Russia's foreign ministry said that it is still working with all parties to find an agreement, after initially saying there had been "progress" in the talks.
Turkey is beginning to send troops into Libya in support of the Government of National Accord in Tripoli, President Tayyip Erdogan said on Thursday, days before a summit in Berlin which will address the Libyan conflict.
Russian Federation and Turkey have turned into important players in Libya, joining Arab countries such as Egypt or the UAE which have filled a void left by Western powers showing little interest in the OPEC producer since 2011.
"We will push ahead with efforts in this direction; no final results have been achieved so far, " Lavrov told reporters, according to Russian media.
Italian Prime Minister Giuseppe Conte joined the swell of global pressure for a ceasefire during talks in Algiers in Thursday, officials said.
The leaders of the North African state's warring factions were in Moscow early this week at talks aimed at finalising a ceasefire orchestrated by Russian Federation and Turkey.
Erdoğan said in a televised speech from Ankara: "We will not hesitate to teach a deserved lesson to the putschist Haftar if he continues his attacks on the country's legitimate administration and our brothers in Libya".
He said the fact that Turkey is part of the ceasefire agreement is a question to be asked to Moscow not to his government or Haftar.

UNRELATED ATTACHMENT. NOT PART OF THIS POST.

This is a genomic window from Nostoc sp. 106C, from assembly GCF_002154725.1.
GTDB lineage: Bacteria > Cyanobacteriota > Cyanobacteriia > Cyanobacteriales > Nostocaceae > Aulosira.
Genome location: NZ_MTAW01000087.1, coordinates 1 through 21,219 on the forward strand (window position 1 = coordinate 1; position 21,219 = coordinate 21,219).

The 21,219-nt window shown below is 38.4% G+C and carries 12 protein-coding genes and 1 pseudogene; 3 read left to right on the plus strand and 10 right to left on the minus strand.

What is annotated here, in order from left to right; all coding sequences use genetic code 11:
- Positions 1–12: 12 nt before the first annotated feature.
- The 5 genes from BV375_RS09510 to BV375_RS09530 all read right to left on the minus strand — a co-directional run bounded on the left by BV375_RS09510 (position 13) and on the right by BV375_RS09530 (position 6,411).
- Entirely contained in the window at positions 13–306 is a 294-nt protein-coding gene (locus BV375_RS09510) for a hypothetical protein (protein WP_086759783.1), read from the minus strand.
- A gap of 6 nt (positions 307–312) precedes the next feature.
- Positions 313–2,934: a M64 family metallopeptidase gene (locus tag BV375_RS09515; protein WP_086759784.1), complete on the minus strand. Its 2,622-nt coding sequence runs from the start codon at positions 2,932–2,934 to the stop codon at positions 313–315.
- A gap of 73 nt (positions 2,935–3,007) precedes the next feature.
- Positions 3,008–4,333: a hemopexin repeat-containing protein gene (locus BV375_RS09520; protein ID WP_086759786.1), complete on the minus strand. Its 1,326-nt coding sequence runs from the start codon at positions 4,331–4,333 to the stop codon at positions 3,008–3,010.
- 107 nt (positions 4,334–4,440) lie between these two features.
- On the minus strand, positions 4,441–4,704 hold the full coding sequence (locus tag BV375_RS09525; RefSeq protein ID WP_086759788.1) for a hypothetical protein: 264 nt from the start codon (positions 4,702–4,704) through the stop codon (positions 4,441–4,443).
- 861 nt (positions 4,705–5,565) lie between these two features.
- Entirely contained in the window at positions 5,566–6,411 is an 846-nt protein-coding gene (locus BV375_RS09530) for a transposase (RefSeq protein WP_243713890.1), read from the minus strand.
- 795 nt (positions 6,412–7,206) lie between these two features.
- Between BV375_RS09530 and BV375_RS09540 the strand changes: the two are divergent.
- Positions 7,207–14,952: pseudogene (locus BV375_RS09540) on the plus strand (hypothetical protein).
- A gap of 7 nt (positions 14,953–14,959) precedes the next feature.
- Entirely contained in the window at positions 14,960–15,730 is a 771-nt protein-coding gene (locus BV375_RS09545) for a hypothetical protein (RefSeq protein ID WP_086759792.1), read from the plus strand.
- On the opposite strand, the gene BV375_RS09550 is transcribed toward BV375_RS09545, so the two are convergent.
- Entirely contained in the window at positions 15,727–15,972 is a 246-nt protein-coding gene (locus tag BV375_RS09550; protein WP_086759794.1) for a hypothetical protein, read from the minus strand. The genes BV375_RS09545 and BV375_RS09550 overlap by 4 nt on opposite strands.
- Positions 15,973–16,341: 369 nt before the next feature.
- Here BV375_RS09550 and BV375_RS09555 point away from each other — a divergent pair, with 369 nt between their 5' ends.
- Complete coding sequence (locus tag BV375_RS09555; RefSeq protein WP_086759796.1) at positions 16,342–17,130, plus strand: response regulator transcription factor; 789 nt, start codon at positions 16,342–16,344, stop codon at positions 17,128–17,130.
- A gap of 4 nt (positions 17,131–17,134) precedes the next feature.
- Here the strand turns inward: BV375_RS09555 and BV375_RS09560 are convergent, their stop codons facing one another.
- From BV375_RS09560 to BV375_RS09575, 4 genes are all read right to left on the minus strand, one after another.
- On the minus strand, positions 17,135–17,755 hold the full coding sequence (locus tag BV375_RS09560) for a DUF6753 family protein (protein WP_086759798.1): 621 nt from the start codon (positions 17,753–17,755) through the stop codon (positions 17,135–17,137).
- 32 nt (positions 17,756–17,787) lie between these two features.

Over the weekend, German Chancellor Angela Merkel said Berlin later in January wanted to host another round of Libyan peace talks to build on the efforts by Turkey and Russian Federation.
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Monday's talks were expected to have formalised a tentative ceasefire that went into effect on Sunday.
Moscow and Ankara earlier this month announced a joint ceasefire effort, paving the way for the two powers to become peace brokers in future negotiations over Libya.
The oil-rich country has been divided since 2014 into rival camps based in Tripoli and the east, each with its own set of institutions.
Since Haftar's forces launched an offensive in Tripoli in April there have been global efforts to try to contain the crisis.
Libya plunged into chaos in 2011 after dictator Moammar Gadhafi launched a brutal crackdown against anti-government protesters.
The deal was signed by Fayez al-Serraj, leader of the GNA which has struggled to defend itself against an offensive by the LNA.
Turkey's parliament voted this month to allow a troop deployment to help the Tripoli government to fend off Haftar, who is backed by the United Arab Emirates, Egypt, Jordan and Russian mercenaries.
Haftar's LNA took control of Sirte, a strategically important city in the center of Libya's Mediterranean coastline, in a rapid advance on Monday and is seeking to consolidate gains.